Nissan Motor Essay

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Nissan Motor  Co. Ltd. is a multinational enterprise headquartered in Ginza, Tokyo, Japan. With 3.5 million cars sold worldwide in 2006, Nissan is one of the top 10 car producers in the world and is number two in Japan. Of these 3.5 million cars, only 740,000 cars (21 percent) were sold in Japan; the remaining 2.8 million cars were sold overseas, mainly in the United States and Asia. Although Nissan has increasingly shifted its production abroad, it still produces significantly more cars (1.2 million) than it sells in its domestic market. The main plants  in Japan are located in Kanagawaken and Tochigi-ken, both in the Kanto region not far from Tokyo. Both plants are open for public visits. In addition, Nissan produces in North  America, southeast Asia, China, Europe, and Africa.

From 2004 to 2006, Nissan steadily increased  its sales from 8,576 billion yen ($83 billion) to 10,468 billion yen ($102 billion) while keeping its net income relatively constant at around 800 billion yen ($7.8 billion, outperforming all major American car producers but still falling behind Toyota.


Compared  with other  Asian carmakers,  Nissan has a long history dating back to 1914. At that time, the company  produced  mainly  trucks  under  the  Datsun  brand  and  only later  started  to  produce  cars under the Nissan brand. The company raised capital in 1933 and was formally acknowledged  as Nissan Motor Co. Ltd. in 1934.

In the 1960s Nissan started  to export small cars to the United States and Australia. By 1970, Nissan had established  itself as one of the major carmakers in the world. The oil crisis in 1973 gave Nissan, as well as other  Japanese carmakers, a major boost in sales abroad, because consumers  became aware of fuel prices  and  appreciated  the  small Japanese economy cars.

To overcome  trade  barriers  in the 1980s, Nissan set up  plants  in Australia,  Mexico, Taiwan,  South Africa, the United Kingdom, and the United States. As a result of this aggressive international expansion, the  company  had to scale back some of its operations, closing its plant  in Australia, among  others. In the  late 1990s, Nissan had suffered consecutive losses to such an extent that it needed a partner  to survive; in 1999 Nissan was virtually bankrupt.

After other Japanese carmakers and DaimlerChrysler  rejected  an  alliance, Renault  was the  only remaining bidder for the ailing Nissan. In March 1999, Renault  acquired  a 36.8 percent  stake of Nissan for $5.4 billion. Renault later increased its investment  in Nissan to 44.3 percent, and also invested 15 percent in Renault. At that time, the financial press was extremely skeptical  that  medium-size   Renault  would  be  able to  turn  Nissan  around.  Limited  financial resources, cultural differences, and the complicated Japanese bureaucracy posed serious challenges. On the positive side, the  companies  brought  complementary assets into the alliance. Nissan had a strong presence in Asia and North  America, as well as advanced engineering skills. Renault offered a presence in Europe and a more marketing and sales-focused approach.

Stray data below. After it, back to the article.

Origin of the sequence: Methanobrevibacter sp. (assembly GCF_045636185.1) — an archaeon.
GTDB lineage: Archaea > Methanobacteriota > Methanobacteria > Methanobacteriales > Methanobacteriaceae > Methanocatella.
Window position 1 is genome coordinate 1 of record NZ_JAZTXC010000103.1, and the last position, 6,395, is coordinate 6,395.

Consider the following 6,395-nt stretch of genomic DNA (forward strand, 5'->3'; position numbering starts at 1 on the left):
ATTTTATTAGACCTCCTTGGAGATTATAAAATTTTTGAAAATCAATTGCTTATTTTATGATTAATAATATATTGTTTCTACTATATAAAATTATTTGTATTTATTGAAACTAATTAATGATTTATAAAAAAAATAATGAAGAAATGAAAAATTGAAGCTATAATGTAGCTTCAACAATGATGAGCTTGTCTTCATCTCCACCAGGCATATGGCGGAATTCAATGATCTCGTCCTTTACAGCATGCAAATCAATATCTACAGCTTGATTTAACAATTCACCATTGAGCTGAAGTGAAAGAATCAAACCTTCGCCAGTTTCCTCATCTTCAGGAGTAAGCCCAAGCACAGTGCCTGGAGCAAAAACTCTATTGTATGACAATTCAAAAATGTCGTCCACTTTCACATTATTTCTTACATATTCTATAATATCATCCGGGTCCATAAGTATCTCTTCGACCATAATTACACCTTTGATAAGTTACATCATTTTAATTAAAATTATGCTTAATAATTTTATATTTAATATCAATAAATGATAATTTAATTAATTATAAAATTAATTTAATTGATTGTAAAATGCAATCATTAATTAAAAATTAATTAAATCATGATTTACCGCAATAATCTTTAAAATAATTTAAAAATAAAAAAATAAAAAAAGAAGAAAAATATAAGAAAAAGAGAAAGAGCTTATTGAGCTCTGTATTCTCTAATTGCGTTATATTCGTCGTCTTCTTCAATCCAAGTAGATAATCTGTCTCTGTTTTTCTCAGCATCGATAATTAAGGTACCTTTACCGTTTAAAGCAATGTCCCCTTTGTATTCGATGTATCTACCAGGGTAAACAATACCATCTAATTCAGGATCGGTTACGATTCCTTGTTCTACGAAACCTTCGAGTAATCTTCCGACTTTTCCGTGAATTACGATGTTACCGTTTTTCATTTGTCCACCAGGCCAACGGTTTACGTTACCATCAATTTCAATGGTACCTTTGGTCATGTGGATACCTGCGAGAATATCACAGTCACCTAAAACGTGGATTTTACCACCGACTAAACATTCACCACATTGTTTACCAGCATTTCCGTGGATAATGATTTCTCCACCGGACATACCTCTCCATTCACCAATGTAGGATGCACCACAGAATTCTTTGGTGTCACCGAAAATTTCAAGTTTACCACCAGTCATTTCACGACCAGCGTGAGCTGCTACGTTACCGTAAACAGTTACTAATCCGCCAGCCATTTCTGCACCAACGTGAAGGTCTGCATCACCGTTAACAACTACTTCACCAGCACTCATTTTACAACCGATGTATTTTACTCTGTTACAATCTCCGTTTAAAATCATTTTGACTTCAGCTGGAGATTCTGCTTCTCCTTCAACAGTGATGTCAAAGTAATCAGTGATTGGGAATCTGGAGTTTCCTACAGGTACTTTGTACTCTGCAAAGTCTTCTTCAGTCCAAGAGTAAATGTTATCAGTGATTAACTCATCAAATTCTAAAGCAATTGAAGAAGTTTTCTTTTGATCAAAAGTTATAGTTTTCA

Soon after  his arrival in Japan, Carlos  Ghosn,  a charismatic  Renault manager, implemented  the Nissan Revival Plan. Even before the targeted  timeline, Ghosn achieved his ambitious goals and turned  Nissan into a profitable carmaker. This successful turnaround of a Japanese company through  a foreign investor attracted worldwide attention, resulting in various publications ranging from books to academic case studies, and made Ghosn one of the most famous executives in Japan.

Not immune  to the cutthroat competition  in the global automobile industry, Nissan has failed to increase profitability during recent years. That Ghosn has  become  chief executive  officer of both  Nissan and Renault has not  made the  situation  any better. To compete,  Nissan has increased  its investment  in research and development and is expanding into Russia and India.


  1. J. Froese and L. E. Goeritz, “Integration Management of Western  Acquisitions in Japan,” Asian Business & Management (2007);
  2. Stewart Lone and Christopher Madeley, The Automobile in Japan (London School of Economics and Political Science, 2005);
  3. Nissan Motor Co. Profile 2007, (cited March 2009);
  4. Alex Taylor III, “Nissan’s Radical Chic,” Fortune (v.156/9, October 29, 2007).

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